The European Commission has proposed a first EU-wide voluntary framework to certify high-quality carbon removals to help reach net zero emissions.
The proposal lays down requirements for third-party verification and certification of carbon removals, the management of certification schemes and the functioning of registries, to further ensure transparency and credibility of the certification process.
The Commission believes carbon removals “can and must bring clear benefits for the climate” and the Commission will prioritise those carbon removal activities that will provide significant benefits for biodiversity.
Supported by experts, it will develop tailored certification methods for carbon removal activities delivering on climate and other environmental objectives.
The proposed regulation establishes four QU.A.L.ITY criteria:
- Quantification: Carbon removal activities need to be measured accurately and deliver unambiguous benefits for the climate;
- Additionality: Carbon removal activities need to go beyond existing practices and what is required by law;
- Long-term storage: Certificates are linked to the duration of carbon storage so as to ensure permanent storage;
- Sustainability: Carbon removal activities must preserve or contribute to sustainability objectives such as climate change adaptation, circular economy, water and marine resources, and biodiversity.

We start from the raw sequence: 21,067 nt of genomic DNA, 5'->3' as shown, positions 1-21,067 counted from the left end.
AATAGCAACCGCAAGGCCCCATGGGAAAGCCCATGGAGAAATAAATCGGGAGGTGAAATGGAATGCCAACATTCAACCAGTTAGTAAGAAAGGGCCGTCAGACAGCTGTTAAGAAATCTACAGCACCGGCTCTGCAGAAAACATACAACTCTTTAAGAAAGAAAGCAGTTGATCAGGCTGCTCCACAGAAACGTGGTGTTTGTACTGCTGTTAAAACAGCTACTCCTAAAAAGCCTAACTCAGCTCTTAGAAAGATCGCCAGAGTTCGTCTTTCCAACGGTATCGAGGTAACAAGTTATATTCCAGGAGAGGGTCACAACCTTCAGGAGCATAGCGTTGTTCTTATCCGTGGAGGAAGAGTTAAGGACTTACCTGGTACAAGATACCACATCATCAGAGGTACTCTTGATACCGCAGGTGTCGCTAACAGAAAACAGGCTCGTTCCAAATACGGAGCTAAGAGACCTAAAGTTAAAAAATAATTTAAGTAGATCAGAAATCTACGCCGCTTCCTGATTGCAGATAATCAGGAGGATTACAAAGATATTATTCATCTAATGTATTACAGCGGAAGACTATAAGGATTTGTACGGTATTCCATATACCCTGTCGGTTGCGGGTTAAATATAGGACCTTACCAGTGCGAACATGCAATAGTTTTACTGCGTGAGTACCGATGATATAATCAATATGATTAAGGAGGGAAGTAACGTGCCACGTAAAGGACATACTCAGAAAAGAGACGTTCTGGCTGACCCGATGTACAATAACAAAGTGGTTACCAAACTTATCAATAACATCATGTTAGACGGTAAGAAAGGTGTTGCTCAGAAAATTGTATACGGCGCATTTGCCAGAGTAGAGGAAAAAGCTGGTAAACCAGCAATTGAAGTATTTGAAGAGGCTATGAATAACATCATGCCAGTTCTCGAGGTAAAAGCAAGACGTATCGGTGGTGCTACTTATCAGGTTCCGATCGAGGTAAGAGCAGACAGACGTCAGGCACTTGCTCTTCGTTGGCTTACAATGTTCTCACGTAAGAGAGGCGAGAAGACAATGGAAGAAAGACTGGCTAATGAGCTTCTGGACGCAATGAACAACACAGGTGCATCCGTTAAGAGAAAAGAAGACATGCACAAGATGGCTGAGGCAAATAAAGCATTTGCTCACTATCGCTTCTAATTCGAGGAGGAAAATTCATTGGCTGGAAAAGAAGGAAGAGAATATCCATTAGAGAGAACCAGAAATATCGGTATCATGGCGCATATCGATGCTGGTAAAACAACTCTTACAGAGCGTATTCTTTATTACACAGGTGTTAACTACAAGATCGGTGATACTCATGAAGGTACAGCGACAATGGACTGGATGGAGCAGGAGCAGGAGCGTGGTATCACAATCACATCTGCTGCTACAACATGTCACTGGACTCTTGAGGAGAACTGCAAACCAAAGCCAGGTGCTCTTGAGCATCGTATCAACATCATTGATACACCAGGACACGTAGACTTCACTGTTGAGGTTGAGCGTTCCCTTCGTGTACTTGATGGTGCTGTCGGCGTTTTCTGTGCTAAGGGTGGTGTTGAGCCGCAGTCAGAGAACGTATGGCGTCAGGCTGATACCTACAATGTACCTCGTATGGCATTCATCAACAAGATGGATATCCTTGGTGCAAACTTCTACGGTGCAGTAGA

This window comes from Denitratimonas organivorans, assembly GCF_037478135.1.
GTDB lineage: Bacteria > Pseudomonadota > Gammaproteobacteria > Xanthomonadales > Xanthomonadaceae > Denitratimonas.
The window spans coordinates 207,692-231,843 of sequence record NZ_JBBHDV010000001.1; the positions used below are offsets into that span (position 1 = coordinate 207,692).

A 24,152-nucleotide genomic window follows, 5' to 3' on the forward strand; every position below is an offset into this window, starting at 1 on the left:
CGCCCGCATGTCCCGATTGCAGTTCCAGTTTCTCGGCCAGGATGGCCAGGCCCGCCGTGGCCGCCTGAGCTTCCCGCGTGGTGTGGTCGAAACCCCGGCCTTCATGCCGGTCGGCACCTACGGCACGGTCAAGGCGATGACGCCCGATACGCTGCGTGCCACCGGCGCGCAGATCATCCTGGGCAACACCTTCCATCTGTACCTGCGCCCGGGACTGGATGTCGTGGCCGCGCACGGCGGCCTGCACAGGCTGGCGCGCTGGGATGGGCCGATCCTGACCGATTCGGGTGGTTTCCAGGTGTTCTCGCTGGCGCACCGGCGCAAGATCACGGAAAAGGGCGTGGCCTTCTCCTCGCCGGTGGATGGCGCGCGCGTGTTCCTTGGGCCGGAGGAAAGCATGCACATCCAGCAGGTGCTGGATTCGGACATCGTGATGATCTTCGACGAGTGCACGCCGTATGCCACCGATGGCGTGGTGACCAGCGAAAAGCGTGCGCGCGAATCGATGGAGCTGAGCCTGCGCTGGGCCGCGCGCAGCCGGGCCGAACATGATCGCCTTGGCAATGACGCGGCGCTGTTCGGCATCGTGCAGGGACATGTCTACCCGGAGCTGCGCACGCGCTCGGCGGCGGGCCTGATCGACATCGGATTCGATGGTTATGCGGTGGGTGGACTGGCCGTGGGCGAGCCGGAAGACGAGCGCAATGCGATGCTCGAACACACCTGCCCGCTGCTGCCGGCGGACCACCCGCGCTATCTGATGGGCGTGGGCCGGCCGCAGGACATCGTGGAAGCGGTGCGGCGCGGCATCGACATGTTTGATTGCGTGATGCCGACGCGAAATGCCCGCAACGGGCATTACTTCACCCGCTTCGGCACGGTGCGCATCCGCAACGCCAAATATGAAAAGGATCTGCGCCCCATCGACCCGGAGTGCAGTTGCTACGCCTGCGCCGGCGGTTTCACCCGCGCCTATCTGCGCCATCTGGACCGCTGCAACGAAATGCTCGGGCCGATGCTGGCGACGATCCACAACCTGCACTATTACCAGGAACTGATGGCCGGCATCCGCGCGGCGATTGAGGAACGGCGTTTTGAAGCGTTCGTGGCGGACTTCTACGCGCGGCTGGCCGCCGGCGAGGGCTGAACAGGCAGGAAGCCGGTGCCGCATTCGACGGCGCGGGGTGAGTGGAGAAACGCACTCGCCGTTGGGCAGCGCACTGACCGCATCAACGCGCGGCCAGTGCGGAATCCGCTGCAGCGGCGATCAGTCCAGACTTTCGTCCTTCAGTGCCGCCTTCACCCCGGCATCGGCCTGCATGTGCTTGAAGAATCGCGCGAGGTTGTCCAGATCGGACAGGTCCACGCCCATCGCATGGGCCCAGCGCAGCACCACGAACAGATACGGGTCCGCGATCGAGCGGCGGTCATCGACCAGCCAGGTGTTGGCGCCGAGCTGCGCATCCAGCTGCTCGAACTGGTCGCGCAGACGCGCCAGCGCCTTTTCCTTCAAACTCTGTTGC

Industrial technologies, such as bioenergy with carbon capture and storage (BECCS) or direct air carbon capture and storage (DACCS), can capture carbon and store it permanently.
In agriculture and forestry, carbon farming practices can sustainably enhance the storage of carbon in soils and forests or reduce the release of carbon from soils and create a new business model for farmers and foresters.
In addition, long-lasting products and materials, such as wood-based construction products, can also keep carbon bound over several decades or longer.
The Commission’s proposal will now be discussed by the European Parliament and the Council, with the first meeting of the expert group planned for the first quarter of 2023.
It supports the U’s ambitious for at least 55% reduction of net emissions by 2030 and long term goal to achieve climate neutrality by 2050.
Frans Timmermans, Executive Vice-President for the European Green Deal said: “Today’s proposal for an EU certification of carbon removals is a historic step in our fight against the climate crisis. To reach climate neutrality we need to sharply reduce greenhouse gas emissions but we also need to remove carbon from the atmosphere.
“With our Fit for 55 package, work is ongoing to turn down the big tap of greenhouse gas emissions as fast as we can. Now, we set the regulatory framework to simultaneously incentivise carbon removals via technologies or natural carbon sinks. This has great potential for biodiversity as well. Certified carbon removals create new business opportunities for farmers, foresters and land managers eager to go the extra mile for climate and environment.”